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Local leaders respond to Obama's jobs speech

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Gazette staff
September 9, 2011

Local elected officials stuck to party lines Thursday night when reacting to President Barack Obama’s speech about his Jobs for America Act.


Democrats said the plan would be good for working Americans. Republicans agreed with parts of the plan but disliked the tone and timing of the speech.


The Gazette invited politicians to share their thoughts. Here is a selection of the comments from those who responded:


Rep. Evan Wynn, R-Whitewater, 43rd Assembly District

Wynn said the words of Obama’s speech made sense and fit with some of the actions being taken in Wisconsin.


“The president even agreed with Congressman Ryan that changes to Medicare and Medicaid are needed,” Wynn wrote.


However, Wynn said that actions, not words, are needed to achieve results.


“However, parts of his speech sounded more like a lecture,” Wynn wrote. “President Obama calls for bridging differences and working together, but will he hold his side to this standard?


Rep. Joe Knilans, R-Janesville, 44th Assembly District

Knilans said Obama must be looking at Wisconsin for direction because legislation calling for tax cuts, hiring veterans and unemployment reform already have been passed or proposed here.


Knilans is not sure Obama’s speech was sincere.


“I do agree with President Obama that we must do something to turn this economy around,” Knilans wrote. “However, I question why he hasn’t been working on this since the beginning of his term as he promised. His timing makes these proposals look more political than sincere.”


Amy Loudenbeck, R-Clinton, 45th Assembly District

Loudenbeck said Obama clearly made an effort to reach across party lines. She thinks once the debt reduction and stabilization pieces are revealed and debated, they could gain support and move forward.


“I am personally uncomfortable with the big government undertones of his remarks and his revision of the ‘Story of America,’ which completely disregarded our country’s core values of individual freedom and personal responsibility,” Loudenbeck wrote.


Rep. Janis Ringhand, D-Evansville, 80th Assembly District

Ringhand said it will take collaboration, creativity and hard work to rebuild the economy. She looks forward to studying the details of Obama’s plan.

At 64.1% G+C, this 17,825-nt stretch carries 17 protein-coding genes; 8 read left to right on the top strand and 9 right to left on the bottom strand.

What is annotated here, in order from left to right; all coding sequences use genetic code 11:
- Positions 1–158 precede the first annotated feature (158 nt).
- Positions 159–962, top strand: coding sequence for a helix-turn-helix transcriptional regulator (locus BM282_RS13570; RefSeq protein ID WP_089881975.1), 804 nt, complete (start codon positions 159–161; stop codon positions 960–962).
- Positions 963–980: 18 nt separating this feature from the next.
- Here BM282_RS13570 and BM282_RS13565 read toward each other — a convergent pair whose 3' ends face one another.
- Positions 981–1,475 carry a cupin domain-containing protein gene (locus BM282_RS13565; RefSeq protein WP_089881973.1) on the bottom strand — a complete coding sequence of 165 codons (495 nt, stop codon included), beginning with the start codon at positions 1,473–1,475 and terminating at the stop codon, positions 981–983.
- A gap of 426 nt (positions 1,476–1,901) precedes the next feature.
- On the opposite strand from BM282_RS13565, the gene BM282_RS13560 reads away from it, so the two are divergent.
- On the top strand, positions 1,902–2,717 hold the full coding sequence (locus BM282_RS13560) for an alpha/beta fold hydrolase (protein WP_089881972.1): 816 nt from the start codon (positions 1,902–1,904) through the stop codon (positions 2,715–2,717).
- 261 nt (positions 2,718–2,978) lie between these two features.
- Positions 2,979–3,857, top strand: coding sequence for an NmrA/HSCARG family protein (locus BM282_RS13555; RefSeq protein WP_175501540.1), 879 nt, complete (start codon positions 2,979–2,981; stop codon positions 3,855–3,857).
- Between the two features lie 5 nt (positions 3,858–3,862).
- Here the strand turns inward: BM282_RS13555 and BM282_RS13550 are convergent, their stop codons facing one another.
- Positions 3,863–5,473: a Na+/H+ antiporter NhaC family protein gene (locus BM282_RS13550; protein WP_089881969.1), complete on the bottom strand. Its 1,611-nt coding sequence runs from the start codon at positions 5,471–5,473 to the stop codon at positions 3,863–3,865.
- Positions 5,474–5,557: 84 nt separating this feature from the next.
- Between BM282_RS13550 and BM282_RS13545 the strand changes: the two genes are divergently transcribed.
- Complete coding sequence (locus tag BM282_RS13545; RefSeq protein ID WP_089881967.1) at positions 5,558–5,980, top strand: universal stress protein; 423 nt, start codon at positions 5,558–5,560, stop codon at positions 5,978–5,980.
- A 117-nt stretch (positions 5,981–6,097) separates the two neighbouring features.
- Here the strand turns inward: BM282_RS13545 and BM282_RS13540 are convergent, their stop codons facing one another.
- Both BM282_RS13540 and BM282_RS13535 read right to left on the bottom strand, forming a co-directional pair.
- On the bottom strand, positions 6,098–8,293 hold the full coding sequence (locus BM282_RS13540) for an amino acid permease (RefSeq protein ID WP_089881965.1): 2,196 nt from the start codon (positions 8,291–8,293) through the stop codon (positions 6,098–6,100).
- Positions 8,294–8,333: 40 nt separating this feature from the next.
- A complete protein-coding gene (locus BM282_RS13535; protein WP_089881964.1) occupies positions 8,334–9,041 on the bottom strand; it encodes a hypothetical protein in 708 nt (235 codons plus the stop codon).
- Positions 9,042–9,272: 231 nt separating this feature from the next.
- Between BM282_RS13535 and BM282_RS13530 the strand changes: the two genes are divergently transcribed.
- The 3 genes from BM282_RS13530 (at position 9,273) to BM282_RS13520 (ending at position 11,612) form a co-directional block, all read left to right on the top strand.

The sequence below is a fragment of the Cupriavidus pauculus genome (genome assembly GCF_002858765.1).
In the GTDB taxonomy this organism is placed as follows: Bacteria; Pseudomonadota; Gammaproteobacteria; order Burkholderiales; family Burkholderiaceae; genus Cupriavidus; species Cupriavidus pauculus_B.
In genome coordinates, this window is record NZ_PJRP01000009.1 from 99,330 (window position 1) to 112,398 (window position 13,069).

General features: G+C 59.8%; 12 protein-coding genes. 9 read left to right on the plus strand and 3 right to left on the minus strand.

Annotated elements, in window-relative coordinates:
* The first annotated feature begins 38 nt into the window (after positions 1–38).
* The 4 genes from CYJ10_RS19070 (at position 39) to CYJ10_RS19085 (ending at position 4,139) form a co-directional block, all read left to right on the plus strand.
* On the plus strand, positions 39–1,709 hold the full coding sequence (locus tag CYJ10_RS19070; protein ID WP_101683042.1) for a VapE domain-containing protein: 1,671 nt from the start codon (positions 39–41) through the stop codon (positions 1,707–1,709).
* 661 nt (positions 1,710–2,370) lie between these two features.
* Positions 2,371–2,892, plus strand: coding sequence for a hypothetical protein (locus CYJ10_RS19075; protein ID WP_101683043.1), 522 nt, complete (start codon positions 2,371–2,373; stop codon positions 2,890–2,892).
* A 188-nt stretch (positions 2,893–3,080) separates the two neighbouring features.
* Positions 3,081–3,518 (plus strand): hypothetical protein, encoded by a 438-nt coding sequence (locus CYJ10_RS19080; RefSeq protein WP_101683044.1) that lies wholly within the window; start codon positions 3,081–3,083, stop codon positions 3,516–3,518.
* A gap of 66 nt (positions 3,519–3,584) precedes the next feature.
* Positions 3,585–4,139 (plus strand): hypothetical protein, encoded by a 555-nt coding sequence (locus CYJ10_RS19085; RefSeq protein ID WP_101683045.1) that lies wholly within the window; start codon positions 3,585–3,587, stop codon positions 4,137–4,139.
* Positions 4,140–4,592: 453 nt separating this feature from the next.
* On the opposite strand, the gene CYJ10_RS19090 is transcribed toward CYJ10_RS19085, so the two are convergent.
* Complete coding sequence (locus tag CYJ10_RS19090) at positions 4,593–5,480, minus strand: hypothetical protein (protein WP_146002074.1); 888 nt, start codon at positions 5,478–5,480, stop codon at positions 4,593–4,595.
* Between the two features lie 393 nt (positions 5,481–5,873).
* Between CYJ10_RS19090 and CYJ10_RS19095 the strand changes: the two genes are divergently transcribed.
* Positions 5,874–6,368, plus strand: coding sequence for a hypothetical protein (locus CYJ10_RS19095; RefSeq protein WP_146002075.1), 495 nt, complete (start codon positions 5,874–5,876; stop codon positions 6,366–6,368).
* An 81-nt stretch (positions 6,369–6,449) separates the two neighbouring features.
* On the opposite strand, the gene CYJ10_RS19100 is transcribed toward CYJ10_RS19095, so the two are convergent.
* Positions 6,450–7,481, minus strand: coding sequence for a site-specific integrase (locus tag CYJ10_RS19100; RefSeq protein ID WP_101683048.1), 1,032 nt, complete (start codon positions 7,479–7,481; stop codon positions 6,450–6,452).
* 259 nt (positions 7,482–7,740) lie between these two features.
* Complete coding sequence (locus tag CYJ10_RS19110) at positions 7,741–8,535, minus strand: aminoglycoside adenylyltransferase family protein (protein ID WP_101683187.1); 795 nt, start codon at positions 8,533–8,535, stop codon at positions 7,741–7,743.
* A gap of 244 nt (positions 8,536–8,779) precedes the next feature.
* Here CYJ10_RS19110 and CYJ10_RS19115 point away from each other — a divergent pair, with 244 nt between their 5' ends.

“There is no silver bullet or magic wand for restoring our economy, but I am encouraged by the comprehensive approach he outlined tonight,” Ringhand wrote.


Rob Zerban, Kenosha, Democratic candidate in the 1st Congressional District

Zerban said his opponent, incumbent Paul Ryan, R-Janesville, has been a “cheerleader” for a policy that supports the rich as well as corporations that have sent jobs overseas.


“The president was right tonight to call for a different way and a jobs policy that helps rebuild our middle class,” Zerban wrote. “Instead of the Paul Ryan way, which hastens its demise.”


Rep. Tammy Baldwin, D-Madison, 2nd Congressional District

Baldwin, who is running for U.S. Senate, said it was great to hear Obama’s call for action.


“The middle class is taking it on the chin in both the economic and political environments,” Baldwin wrote. “It’s time to confront the game playing in Washington and declare that now is the time to come together to respond to the crisis facing our nation—jobs and the economy.”


Sen. Herb Kohl, D-Wisconsin

Kohl said Obama’s plan would help small businesses grow and help people get to work as teachers and laborers.


“This is the time for elected officials, regardless of party, to put aside petty differences and use the president’s proposal as a springboard to get America’s economy back on track and generating more employment,” Kohl wrote.



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